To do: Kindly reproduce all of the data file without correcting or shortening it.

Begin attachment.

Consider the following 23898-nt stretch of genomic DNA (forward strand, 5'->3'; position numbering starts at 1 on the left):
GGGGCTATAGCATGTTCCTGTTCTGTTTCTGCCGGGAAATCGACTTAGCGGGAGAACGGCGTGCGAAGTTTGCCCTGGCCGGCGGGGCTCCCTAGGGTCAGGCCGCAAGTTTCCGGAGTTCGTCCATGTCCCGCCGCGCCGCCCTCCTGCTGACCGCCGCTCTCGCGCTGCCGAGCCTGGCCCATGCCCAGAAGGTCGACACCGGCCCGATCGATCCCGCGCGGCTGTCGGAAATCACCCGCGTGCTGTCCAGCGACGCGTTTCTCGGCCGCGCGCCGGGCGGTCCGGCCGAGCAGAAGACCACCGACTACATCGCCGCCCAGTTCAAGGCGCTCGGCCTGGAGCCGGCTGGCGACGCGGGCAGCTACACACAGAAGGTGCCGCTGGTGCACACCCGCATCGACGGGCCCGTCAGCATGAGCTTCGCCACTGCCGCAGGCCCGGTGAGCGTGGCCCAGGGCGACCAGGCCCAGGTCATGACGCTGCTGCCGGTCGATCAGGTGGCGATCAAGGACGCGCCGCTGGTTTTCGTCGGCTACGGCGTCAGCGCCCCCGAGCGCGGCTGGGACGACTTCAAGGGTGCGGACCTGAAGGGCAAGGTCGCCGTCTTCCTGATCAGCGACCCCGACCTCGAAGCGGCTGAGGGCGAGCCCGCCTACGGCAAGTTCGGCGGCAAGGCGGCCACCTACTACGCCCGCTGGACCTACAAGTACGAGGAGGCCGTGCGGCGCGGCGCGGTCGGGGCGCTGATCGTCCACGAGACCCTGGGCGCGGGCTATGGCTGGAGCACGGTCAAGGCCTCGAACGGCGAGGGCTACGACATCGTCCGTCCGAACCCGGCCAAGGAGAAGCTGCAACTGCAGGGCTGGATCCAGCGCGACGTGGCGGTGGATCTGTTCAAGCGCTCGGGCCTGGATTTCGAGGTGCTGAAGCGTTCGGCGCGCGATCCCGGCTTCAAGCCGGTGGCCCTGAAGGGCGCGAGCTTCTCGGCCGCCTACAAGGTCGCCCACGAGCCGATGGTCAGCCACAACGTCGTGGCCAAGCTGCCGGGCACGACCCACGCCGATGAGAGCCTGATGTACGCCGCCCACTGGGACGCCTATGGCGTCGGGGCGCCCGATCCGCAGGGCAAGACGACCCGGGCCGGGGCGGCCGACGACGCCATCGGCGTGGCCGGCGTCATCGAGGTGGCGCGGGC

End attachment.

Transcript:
Consider the following 23898-nt stretch of genomic DNA (forward strand, 5'->3'; position numbering starts at 1 on the left):
GGGGCTATAGCATGTTCCTGTTCTGTTTCTGCCGGGAAATCGACTTAGCGGGAGAACGGCGTGCGAAGTTTGCCCTGGCCGGCGGGGCTCCCTAGGGTCAGGCCGCAAGTTTCCGGAGTTCGTCCATGTCCCGCCGCGCCGCCCTCCTGCTGACCGCCGCTCTCGCGCTGCCGAGCCTGGCCCATGCCCAGAAGGTCGACACCGGCCCGATCGATCCCGCGCGGCTGTCGGAAATCACCCGCGTGCTGTCCAGCGACGCGTTTCTCGGCCGCGCGCCGGGCGGTCCGGCCGAGCAGAAGACCACCGACTACATCGCCGCCCAGTTCAAGGCGCTCGGCCTGGAGCCGGCTGGCGACGCGGGCAGCTACACACAGAAGGTGCCGCTGGTGCACACCCGCATCGACGGGCCCGTCAGCATGAGCTTCGCCACTGCCGCAGGCCCGGTGAGCGTGGCCCAGGGCGACCAGGCCCAGGTCATGACGCTGCTGCCGGTCGATCAGGTGGCGATCAAGGACGCGCCGCTGGTTTTCGTCGGCTACGGCGTCAGCGCCCCCGAGCGCGGCTGGGACGACTTCAAGGGTGCGGACCTGAAGGGCAAGGTCGCCGTCTTCCTGATCAGCGACCCCGACCTCGAAGCGGCTGAGGGCGAGCCCGCCTACGGCAAGTTCGGCGGCAAGGCGGCCACCTACTACGCCCGCTGGACCTACAAGTACGAGGAGGCCGTGCGGCGCGGCGCGGTCGGGGCGCTGATCGTCCACGAGACCCTGGGCGCGGGCTATGGCTGGAGCACGGTCAAGGCCTCGAACGGCGAGGGCTACGACATCGTCCGTCCGAACCCGGCCAAGGAGAAGCTGCAACTGCAGGGCTGGATCCAGCGCGACGTGGCGGTGGATCTGTTCAAGCGCTCGGGCCTGGATTTCGAGGTGCTGAAGCGTTCGGCGCGCGATCCCGGCTTCAAGCCGGTGGCCCTGAAGGGCGCGAGCTTCTCGGCCGCCTACAAGGTCGCCCACGAGCCGATGGTCAGCCACAACGTCGTGGCCAAGCTGCCGGGCACGACCCACGCCGATGAGAGCCTGATGTACGCCGCCCACTGGGACGCCTATGGCGTCGGGGCGCCCGATCCGCAGGGCAAGACGACCCGGGCCGGGGCGGCCGACGACGCCATCGGCGTGGCCGGCGTCATCGAGGTGGCGCGGGC